Ryan Gosling and Michelle Williams in likely Oscar contender, Blue Valentine.
Like a bad grade in college that you don’t think you deserve, a Motion Picture Association of America movie rating is something you can sometimes appeal. There are many instances of Hollywood films being slapped with ratings that their producers and studios abhor. After all, filmmakers want the biggest audience possible for their movies. There are a few celebrated cases of movies doing well despite “extreme” ratings—Last Tango in Paris and its X comes to mind—but for most filmmakers, anything stronger than an R is too risky. The appeals process is somewhat opaque and involves meeting with an appellate board and presenting the case. Victories are rare, but Harvey Weinstein just claimed a big one for Blue Valentine, the Oscar hopeful starring Michelle Williams and Ryan Gosling. Back in October, the ratings board inexplicably laid an NC-17 rating on the indie film. That’s considered the kiss of death financially. Some major theater chains won’t even distribute a movie with that rating because it’s associated with pornographic content. Weinstein did what Weinstein does best: he milked a lot of free publicity for his movie. Gosling accused the board of sexism, presumably because the rating was over a scene where Williams’s character received oral sex. “There’s plenty of oral-sex scenes in a lot of movies, where it’s a man receiving it from a woman, and they’re R-rated,” Gosling said. Then Weinstein rolled up his sleeves, and on Dec. 8 met with a special appeals board himself. It worked—Blue Valentine is now rated R. Here’s a look back at some other successful (and unsuccessful) ratings battles in the last decade:
The other Weinstein Oscar contender for 2010 was rated R for strong language because of the successive F words Colin Firth’s stuttering character hurls in a moment of rage. Weinstein’s strategy: to convince the MPAA that teens could learn an important lesson from the film, which would thus make the profanity less offensive. “The king was subject to terrible bullying,” said a lawyer involved with the appeal. “This picture has a very important message for younger people, and they won’t be able to see it because of this foolish ruling.” Nice try, but the R stuck.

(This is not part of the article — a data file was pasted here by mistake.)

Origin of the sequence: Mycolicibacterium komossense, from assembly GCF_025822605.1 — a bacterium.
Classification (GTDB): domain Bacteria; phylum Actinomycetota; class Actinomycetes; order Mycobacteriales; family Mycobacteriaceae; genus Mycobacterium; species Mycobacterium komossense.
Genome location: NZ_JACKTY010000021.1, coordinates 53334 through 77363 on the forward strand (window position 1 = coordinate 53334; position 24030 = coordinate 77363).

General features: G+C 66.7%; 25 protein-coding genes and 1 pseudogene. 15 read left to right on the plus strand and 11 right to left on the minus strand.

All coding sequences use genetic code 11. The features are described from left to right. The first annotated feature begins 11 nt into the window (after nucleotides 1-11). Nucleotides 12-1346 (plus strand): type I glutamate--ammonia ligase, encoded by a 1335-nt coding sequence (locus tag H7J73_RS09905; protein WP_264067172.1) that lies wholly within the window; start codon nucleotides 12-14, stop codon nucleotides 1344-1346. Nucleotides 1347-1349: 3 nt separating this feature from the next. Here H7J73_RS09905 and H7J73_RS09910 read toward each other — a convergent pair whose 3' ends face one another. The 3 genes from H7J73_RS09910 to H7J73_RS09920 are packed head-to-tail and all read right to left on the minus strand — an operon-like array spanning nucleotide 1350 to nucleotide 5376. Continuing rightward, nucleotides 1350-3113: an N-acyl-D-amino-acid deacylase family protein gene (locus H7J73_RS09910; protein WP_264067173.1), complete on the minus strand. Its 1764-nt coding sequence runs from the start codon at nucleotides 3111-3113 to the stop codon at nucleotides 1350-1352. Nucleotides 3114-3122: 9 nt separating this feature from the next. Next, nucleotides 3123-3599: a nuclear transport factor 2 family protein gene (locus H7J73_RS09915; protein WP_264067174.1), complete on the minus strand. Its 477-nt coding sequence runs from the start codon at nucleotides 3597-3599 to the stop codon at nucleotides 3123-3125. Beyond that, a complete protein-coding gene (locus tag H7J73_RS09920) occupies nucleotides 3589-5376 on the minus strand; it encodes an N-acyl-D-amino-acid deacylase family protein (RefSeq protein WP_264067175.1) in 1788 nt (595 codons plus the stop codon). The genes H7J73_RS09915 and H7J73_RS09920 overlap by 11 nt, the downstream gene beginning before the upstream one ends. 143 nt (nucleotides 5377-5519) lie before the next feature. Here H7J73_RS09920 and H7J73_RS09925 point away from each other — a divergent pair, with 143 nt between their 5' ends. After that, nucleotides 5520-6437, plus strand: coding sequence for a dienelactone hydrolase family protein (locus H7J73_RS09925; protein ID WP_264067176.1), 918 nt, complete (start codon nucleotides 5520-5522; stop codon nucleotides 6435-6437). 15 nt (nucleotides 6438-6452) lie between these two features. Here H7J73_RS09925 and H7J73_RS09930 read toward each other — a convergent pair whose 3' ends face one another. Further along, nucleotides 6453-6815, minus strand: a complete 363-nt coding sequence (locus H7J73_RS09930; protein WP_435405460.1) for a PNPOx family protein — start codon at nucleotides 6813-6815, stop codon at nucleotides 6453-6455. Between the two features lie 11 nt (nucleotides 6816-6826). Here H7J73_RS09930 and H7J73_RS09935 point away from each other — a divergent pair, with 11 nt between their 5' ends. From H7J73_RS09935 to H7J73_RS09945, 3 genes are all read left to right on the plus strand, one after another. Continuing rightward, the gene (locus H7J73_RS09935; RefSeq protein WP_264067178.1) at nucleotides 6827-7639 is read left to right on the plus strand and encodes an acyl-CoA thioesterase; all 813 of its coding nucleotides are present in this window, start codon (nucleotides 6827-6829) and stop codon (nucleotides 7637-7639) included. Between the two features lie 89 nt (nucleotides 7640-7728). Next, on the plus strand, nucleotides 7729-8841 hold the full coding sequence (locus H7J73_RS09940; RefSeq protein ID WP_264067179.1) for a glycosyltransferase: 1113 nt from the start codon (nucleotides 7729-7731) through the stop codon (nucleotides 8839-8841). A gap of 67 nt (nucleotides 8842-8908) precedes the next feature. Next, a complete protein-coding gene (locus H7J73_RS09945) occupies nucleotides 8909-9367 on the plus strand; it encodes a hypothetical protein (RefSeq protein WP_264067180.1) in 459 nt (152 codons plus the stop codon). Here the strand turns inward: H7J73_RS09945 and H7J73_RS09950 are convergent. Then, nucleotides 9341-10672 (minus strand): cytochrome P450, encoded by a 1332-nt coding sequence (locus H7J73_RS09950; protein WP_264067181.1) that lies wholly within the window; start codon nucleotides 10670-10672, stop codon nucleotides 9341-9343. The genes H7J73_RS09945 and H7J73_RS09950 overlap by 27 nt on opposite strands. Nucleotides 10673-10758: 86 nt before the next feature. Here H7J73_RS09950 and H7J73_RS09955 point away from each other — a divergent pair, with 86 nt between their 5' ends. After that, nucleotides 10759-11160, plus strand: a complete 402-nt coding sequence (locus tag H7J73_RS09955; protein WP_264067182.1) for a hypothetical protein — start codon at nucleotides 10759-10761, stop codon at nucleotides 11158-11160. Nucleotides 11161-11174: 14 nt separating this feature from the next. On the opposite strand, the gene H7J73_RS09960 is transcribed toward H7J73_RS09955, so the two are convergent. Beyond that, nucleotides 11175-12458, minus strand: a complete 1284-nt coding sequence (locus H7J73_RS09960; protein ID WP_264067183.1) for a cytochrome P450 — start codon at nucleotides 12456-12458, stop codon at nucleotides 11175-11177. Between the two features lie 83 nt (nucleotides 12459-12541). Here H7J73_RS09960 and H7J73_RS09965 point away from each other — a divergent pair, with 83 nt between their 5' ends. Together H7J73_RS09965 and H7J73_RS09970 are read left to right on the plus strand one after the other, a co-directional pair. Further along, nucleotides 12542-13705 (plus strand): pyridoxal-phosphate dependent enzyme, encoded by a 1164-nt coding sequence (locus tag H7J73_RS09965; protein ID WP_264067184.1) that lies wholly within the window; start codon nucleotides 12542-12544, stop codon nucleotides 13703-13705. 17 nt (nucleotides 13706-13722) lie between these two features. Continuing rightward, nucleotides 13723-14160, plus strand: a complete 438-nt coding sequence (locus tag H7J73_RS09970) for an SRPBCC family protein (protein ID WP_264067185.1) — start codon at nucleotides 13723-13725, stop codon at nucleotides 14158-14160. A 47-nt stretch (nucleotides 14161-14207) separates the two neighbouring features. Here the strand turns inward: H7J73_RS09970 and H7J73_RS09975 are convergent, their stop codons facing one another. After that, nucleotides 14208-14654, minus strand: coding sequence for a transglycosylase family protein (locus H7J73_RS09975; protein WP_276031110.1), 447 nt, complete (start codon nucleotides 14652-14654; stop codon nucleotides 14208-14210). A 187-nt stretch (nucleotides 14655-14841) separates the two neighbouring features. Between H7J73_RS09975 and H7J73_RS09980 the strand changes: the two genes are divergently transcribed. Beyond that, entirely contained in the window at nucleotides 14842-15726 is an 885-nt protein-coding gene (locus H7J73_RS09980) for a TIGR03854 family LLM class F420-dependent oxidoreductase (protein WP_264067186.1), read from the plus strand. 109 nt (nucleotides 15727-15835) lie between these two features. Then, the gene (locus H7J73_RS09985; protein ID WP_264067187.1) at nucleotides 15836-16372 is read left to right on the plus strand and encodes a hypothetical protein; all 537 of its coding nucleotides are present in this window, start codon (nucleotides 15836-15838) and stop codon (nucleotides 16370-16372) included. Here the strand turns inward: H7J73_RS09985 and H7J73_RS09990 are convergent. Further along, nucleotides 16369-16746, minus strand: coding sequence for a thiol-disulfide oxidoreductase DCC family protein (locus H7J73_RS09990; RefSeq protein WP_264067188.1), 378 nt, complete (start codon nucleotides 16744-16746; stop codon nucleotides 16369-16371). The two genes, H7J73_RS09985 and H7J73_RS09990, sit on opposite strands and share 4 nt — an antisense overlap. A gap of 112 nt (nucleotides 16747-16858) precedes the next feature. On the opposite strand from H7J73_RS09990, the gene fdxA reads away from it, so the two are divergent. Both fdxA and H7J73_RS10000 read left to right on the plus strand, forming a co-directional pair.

The R was earned for “disturbing images of Holocaust atrocities, including graphic nudity”. The filmmakers mounted an aggressive appeal, even submitting a letter from a Holocaust survivor, but the MPAA wouldn’t budge. “In a world where young people are bombarded with meaningless entertainment, it’s unfortunate that a film with real educational and historic value would be denied to them by an organization that is supposed to be working to help them,” said Adam Yauch (of the Beastie Boys), one of the distributors behind the film.
The Nancy Meyers romantic comedy was expected to land a PG-13 rating—if not for the scene where Meryl Streep and Steve Martin get stoned. The MPAA objected because there was no punishment for their illegal behavior. Universal appealed the rating and tried to rachet up public outcry. The Los Angeles Times ran a blog post called “Why the MPAA Prefers Smoking Guns to Smoking Pot,” but the studio lost anyway. The R rating remained. It’s Complicated barely cracked $100 million at the box office, less than previous PG-13 efforts by Meyers.
Sony’s caveman comedy from Judd Apatow landed an R, which didn’t make the studio happy. It trotted out Apatow himself in front of the appeals board to make the argument that cavemen sex jokes won’t, in fact, corrupt teenage boys. Surprise: the MPAA doesn’t have a sense of humor. The fight wasn’t over, however. Apatow recut his film, resubmitted it, and finally secured a PG-13. After all the work, Year One still tanked at the box office, earning $43 million on a $60 million budget. Guess there won’t be a Year Two.
Did anyone even need to watch the movie? With a title like that, the MPAA had no trouble handing out an NC-17 rating to Kevin Smith’s raunchy comedy. Smith made a lot of noise in the press, and met with the appeals board personally to try to get it lowered to an R. “They thought it was sexually graphic,” he told USA Today. “My point is, it was comically graphic ... it wasn’t designed to titillate.” If you say so. Smith apparently knows how to talk the MPAA’s language, since he got his R, and has won two other appeals. He persuaded the organization to change the rating of Clerks (1994) from NC-17 to R, and to change Jersey Girl (2004) from R to PG-13.
Who could possibly find George Clooney’s butt offensive? Well, the MPAA thought it deserved an R. The filmmakers argued that there was a double standard: how come women could be partly naked in PG-13 movies, but not men? “We’ve seen scenes like this on network television,” director Steven Soderbergh told the Los Angeles Times. “Believe me, there is nothing here that is worse than what has been on NYPD Blue on ABC.” In the end, Clooney’s rear emerged victorious. The film’s rating was lowered to PG-13.